Animal-Assisted Therapy

Discover the transformative power of Animal-Assisted Therapy. Strengthen connections, reduce anxiety, and foster emotional well-being.

Jordan Rhodes with dog
Animal-Assisted Therapy illustration

Animal-Assisted Therapy

The use of dogs in Animal-Assisted Therapy is rooted in the evolutionary bond between humans and dogs, coupled with a growing body of scientific evidence demonstrating that regular interactions with a dog in a therapeutic setting yield significant effects on physical and mental health.

Our symbiotic relationship with dogs dates back to the dawn of humanity, as evidenced by ancient cave drawings depicting dogs alongside our early human ancestors, sharing meals around campfires and assisting in hunts. Over the millennia, canines have continued to evolve into ideal human companions. They exhibit a remarkable sensitivity to our emotions, surpassing even our closest living relative, the chimpanzee. Dogs respond to our needs with extraordinary affection, loyalty, and care. In response, humans have adapted as well; even making eye contact with a dog has been shown to significantly reduce cortisol (stress hormone) levels, lower blood pressure, alleviate stress and anxiety, reduce pain, and facilitate learning.

Therapy with Your Dog

The bond between a dog and its owner bears similarities to human caregiver-infant relationships and can aid in mending disrupted attachments, one of the advantages of Animal-Assisted Therapy (Sable, 2013). While dogs are not babies, they display behaviors of attachment, such as approaching, following, clinging, or vocalizing toward their owners. We can refer to these as ‘closeness’ signals. Establishing a strong bond with your canine companion can reduce anxiety not only in your pet but also in yourself. This attachment fosters trust, empathy, and open communication, improving relationships with family, friends, coworkers, and partners.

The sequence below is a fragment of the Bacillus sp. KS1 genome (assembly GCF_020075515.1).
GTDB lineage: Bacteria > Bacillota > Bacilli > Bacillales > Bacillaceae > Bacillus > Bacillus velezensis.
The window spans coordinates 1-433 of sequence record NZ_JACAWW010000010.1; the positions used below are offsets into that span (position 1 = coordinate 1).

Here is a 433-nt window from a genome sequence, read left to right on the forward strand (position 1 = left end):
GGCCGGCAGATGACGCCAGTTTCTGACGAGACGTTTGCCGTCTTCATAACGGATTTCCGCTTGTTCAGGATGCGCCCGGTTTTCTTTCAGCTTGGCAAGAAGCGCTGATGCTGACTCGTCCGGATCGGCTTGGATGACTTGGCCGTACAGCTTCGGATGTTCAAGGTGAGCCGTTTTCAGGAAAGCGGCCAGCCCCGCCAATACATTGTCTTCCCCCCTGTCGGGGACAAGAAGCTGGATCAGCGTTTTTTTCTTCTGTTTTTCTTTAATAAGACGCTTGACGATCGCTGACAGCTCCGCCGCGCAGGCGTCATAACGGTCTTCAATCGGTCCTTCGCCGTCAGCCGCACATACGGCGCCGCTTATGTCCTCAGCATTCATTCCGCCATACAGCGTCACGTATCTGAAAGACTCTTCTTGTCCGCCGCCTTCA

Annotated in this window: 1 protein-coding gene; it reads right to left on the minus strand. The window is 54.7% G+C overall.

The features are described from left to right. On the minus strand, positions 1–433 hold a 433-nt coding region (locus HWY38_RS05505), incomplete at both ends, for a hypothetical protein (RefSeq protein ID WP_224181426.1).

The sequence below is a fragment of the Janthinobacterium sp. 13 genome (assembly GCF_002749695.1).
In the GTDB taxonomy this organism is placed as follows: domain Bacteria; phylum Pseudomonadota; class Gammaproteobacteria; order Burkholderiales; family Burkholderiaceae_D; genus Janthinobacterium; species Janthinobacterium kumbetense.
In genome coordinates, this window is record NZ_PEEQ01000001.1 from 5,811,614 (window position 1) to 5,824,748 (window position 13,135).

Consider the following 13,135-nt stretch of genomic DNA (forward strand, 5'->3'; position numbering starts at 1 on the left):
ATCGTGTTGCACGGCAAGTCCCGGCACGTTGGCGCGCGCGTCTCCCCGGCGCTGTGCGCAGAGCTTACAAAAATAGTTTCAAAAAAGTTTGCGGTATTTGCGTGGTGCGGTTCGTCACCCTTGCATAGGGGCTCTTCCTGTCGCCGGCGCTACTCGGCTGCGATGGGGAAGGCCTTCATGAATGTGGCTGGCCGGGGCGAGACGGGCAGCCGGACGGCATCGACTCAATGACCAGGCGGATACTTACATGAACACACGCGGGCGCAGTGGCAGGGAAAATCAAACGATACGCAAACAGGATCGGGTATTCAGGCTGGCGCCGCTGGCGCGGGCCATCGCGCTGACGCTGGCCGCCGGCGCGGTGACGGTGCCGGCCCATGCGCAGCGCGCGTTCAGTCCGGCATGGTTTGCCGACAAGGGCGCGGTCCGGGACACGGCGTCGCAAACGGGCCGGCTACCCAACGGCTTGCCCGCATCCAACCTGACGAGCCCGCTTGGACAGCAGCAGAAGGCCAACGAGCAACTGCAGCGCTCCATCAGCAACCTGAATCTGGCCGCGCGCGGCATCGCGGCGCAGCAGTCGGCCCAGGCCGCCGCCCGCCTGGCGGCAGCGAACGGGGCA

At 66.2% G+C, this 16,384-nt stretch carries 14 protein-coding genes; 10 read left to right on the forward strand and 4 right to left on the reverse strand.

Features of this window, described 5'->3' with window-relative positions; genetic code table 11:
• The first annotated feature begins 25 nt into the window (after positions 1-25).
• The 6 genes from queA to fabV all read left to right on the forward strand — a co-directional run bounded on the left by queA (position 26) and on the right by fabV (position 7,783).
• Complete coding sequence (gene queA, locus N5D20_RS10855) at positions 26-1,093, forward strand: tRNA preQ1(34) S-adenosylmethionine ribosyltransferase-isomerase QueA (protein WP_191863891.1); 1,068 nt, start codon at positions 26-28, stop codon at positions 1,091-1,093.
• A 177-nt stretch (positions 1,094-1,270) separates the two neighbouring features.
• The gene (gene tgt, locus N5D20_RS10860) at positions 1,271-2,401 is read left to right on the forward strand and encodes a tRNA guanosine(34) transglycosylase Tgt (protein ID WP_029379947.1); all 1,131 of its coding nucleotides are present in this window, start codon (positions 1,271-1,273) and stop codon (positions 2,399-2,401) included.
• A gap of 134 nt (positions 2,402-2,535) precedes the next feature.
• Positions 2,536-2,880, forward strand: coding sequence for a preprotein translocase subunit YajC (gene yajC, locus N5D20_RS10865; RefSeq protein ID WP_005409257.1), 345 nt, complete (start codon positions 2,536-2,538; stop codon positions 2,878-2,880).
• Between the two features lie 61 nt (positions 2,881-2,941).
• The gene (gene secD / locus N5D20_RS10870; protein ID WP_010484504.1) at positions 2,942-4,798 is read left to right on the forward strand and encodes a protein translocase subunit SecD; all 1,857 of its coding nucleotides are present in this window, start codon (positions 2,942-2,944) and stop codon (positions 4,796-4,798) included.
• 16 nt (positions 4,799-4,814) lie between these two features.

We often manage our future distress by maintaining emotional distance in the present, which ultimately leaves us disconnected from both ourselves and those around us. Striving for a secure attachment with your dog can provide you with the courage and emotional resources to engage with life’s challenges fully.

Therapy for Your Pet

Unfortunately, the loss of a pet can disrupt the attachment between a pet owner and their animal, leading to significant suffering (Brown & Symons, 2016). Treating traumatic pet loss may require the integration of attachment theory to help individuals mend what has been broken. Seeking psychotherapy for pet loss can alleviate distress and aid in processing complex grief, allowing for a new understanding of oneself and the world.

Meet Geege

I am Geege, a four-year-old Golden Retriever who delights in helping people feel comfortable and loved. I have a deep affinity for water in all its forms, from puddles to ponds—I’ll eagerly dip my paws in any of them. My journey began with training in the California prison system, where I later transitioned into my role as a therapy support dog. When I’m not assisting my clients at work, you’ll find me basking in the warmth of the sunshine!

  • Graduate of New Life K9’s Bond-Based Training program (2020)
  • Passed Public Access Test (PAT) (2020)

Schedule a consultation today to see how we can enhance your therapeutic experience using Animal-Assisted Therapy!